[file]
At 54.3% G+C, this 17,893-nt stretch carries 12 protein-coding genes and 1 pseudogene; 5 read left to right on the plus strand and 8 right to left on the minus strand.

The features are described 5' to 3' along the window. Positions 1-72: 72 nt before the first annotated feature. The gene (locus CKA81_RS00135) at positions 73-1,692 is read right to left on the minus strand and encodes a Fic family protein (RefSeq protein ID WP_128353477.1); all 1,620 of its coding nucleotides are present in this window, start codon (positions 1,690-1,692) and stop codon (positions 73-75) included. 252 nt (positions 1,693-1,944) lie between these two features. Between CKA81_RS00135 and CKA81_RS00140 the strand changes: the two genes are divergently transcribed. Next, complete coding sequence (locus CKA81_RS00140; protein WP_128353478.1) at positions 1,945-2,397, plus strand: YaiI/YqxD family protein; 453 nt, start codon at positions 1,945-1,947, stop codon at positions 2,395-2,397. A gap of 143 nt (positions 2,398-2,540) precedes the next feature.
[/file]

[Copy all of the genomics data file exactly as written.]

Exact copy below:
At 54.3% G+C, this 17,893-nt stretch carries 12 protein-coding genes and 1 pseudogene; 5 read left to right on the plus strand and 8 right to left on the minus strand.

The features are described 5' to 3' along the window. Positions 1-72: 72 nt before the first annotated feature. The gene (locus CKA81_RS00135) at positions 73-1,692 is read right to left on the minus strand and encodes a Fic family protein (RefSeq protein ID WP_128353477.1); all 1,620 of its coding nucleotides are present in this window, start codon (positions 1,690-1,692) and stop codon (positions 73-75) included. 252 nt (positions 1,693-1,944) lie between these two features. Between CKA81_RS00135 and CKA81_RS00140 the strand changes: the two genes are divergently transcribed. Next, complete coding sequence (locus CKA81_RS00140; protein WP_128353478.1) at positions 1,945-2,397, plus strand: YaiI/YqxD family protein; 453 nt, start codon at positions 1,945-1,947, stop codon at positions 2,395-2,397. A gap of 143 nt (positions 2,398-2,540) precedes the next feature.